Thursday, September 08, 2016

Nature: Culex Pipiens Quinquefasciatus - A Potential Vector To Transmit Zika Virus



Yesterday, in PLoS NTD: Culex quinquefasciatus Not Competent To Transmit Zika Virus - the latest in the `do Culex mosquitoes transmit Zika' debate - I remarked that `it may be a bit naive to assume we've heard the last on this . . . '.

Well, thanks to a head's up from we didn't have very long to wait.   

No sooner had the electrons settled down from yesterday's  blog, Nature's  Emerging Microbes & Infections has come along with a new study on Culex carriage of Zika -  one that comes to  a decidedly different conclusion.

First the abstract, then I'll return with a bit more. 

Culex pipiens quinquefasciatus: a potential vector to transmit Zika virus
Xiao-xia Guo1,*, Chun-xiao Li1,*, Yong-qiang Deng2,*, Dan Xing1, Qin-mei Liu1, Qun Wu1, Ai-juan Sun1, Yan-de Dong1, Wu-chun Cao3, Cheng-feng Qin2 and Tong-yan Zhao1


Zika virus (ZIKV) has become a threat to global health since the outbreak in Brazil in 2015. Although ZIKV is generally considered an Aedes-transmitted pathogen, new evidence has shown that parts of the virus closely resemble Culex-transmitted viruses. Therefore, it is important to evaluate the competence of Culex species for ZIKV to understand their potential as vectors. 

In this study, female Culex pipiens quinquefasciatus were orally exposed to ZIKV. Mosquito midguts, salivary glands and ovaries were tested for ZIKV to measure infection and dissemination at 2, 4, 6, 8, 12, 16 and 18 days post exposure (pe). In addition, saliva was collected from mosquitoes after infection and infant mice were bitten by infected mosquitoes to measure the transmission ability of Cx. p. quinquefasciatus

The results showed that the peak time of virus appearance in the salivary glands was day 8 pe, with 90% infection rate and an estimated virus titer of 3.92±0.49 lg RNA copies/mL. Eight of the nine infant mice had positive brains after being bitten by infected mosquitoes, which meant that Cx. p. quinquefasciatus could be infected with and transmit ZIKV following oral infection.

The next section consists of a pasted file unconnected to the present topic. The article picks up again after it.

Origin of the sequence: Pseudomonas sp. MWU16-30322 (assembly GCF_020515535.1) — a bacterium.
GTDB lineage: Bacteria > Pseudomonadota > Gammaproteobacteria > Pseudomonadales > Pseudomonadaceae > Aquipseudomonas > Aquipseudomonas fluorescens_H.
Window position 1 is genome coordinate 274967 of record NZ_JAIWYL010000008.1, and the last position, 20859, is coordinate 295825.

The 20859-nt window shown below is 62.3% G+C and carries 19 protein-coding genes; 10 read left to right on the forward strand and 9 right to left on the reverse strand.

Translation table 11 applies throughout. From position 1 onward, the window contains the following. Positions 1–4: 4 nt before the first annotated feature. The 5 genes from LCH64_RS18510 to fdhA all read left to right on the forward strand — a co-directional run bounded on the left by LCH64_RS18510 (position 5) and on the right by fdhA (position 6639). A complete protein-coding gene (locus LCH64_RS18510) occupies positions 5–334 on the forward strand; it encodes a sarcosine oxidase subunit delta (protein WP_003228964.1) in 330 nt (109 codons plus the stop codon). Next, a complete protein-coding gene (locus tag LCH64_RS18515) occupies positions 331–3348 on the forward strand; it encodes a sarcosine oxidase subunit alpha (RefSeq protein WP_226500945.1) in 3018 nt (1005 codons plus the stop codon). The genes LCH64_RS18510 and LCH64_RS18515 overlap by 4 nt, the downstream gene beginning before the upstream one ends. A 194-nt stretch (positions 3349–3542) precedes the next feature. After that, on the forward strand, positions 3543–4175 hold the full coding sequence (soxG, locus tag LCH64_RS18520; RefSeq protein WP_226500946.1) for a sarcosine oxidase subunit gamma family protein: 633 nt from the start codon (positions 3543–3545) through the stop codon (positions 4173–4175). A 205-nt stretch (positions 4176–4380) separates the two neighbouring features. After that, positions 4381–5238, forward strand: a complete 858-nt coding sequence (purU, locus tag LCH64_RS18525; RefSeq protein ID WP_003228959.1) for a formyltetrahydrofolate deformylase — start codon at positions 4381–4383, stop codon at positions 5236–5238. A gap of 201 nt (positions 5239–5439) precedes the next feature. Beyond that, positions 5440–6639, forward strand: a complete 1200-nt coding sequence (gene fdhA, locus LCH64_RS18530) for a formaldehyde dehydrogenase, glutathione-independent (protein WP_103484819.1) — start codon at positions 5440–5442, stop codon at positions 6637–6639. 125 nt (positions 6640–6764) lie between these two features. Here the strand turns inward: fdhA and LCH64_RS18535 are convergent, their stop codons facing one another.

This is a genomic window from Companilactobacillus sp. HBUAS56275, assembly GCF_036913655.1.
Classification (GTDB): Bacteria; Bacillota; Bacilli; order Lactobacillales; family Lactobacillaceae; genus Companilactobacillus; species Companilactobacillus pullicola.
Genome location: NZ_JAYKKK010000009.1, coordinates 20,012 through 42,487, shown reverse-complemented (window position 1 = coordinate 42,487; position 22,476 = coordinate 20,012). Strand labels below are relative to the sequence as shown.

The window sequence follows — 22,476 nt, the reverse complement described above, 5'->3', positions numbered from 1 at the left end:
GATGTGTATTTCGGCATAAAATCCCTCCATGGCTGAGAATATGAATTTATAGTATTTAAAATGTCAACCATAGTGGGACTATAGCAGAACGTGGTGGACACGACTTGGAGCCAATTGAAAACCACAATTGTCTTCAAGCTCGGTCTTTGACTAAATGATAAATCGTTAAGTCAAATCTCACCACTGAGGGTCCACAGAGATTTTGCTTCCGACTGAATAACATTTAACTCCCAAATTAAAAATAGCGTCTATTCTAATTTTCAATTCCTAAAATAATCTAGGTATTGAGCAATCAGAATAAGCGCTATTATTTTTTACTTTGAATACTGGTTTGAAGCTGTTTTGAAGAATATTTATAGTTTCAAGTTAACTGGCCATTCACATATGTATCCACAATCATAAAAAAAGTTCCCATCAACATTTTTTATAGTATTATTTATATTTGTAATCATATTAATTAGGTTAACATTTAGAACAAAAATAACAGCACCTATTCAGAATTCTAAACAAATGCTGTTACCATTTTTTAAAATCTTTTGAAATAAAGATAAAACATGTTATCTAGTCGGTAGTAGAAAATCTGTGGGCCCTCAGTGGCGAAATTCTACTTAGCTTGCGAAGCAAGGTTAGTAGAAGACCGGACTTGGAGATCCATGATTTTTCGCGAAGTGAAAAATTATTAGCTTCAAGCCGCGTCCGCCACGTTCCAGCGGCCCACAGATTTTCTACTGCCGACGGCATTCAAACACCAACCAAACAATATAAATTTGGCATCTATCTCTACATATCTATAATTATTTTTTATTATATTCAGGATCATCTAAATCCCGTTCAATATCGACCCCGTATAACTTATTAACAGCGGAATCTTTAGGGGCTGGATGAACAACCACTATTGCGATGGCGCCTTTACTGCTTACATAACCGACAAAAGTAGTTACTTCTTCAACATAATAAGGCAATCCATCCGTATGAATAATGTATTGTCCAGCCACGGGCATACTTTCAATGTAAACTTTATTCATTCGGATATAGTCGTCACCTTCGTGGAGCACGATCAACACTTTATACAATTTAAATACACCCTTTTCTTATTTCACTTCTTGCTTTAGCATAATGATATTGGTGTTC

These laboratory results clearly demonstrate the potential role of Cx. p. quinquefasciatus as a vector of ZIKV in China. Because there are quite different vector management strategies required to control Aedes (Stegomyia) species and Cx. p. quinquefasciatus, an integrated approach may be required should a Zika epidemic occur.


In this study, we demonstrated that Cx. p. quinquefasciatus was able to be infected with and transmit ZIKV after oral exposure. The IR was as high as 90% in the salivary glands and 80% in the saliva on day 8 pe. The decrease in mosquito midgut infections observed over time in our study is consistent with other published studies31 and was probably due to virus clearance by the mosquito’s immune system.32, 33
In the other transmission experiment, infant mice were infected after being bitten by virus-positive mosquitoes and disseminated to and replicated in the mouse brains. These findings verified the potential role of Cx. p. quinquefasciatus as a vector of ZIKV.
(Continue . . . )

This isn't the first time we've seen conflicting results from similar scientific studies conducted by reputable research teams (see When Flu Vaccine Studies Collide), but I don't ever recall seeing so many emerge in such a short span of time.

Six weeks ago, in Fiocruz: A Culex Mosquito With The Potential To Transmit Zika and followed up just last week in BioRxIv: Zika Virus Replication In Culex Quinquefasciatus In Brazil we looked at research by FIOCRUZ researcher Constance Ayres that strongly suggested Culex could carry and spread the Zika virus. 

But since mid-July we've seen no fewer than four studies pretty much dismissing the idea.
PLoS NTD: Culex quinquefasciatus Not Competent To Transmit Zika Virus 
Eurosurveillance: Experimentally Infected Culex Mosquitoes Unable To Spread Zika
EID Journal: Culex pipiens and Aedes triseriatus Mosquito Susceptibility to Zika Virus

To say the jury is still out on all of this is an understatement.  So if you're confused, you aren't alone.

Of course, being physically able to transmit the virus in the laboratory setting, and actually contributing to the community spread of the Zika virus in a substantial and meaningful way, are two different things. 

That said, none of these journals are lightweights, and these studies were all conducted by reputable researchers, so I'm not inclined to try to pick a side. 

The best I can do is continue to update this blog whenever new information is published and hope a consensus is reached soon.

But with nearly daily releases on Culex's competence in transmitting Zika, this one topic is beginning to feel like a full time job.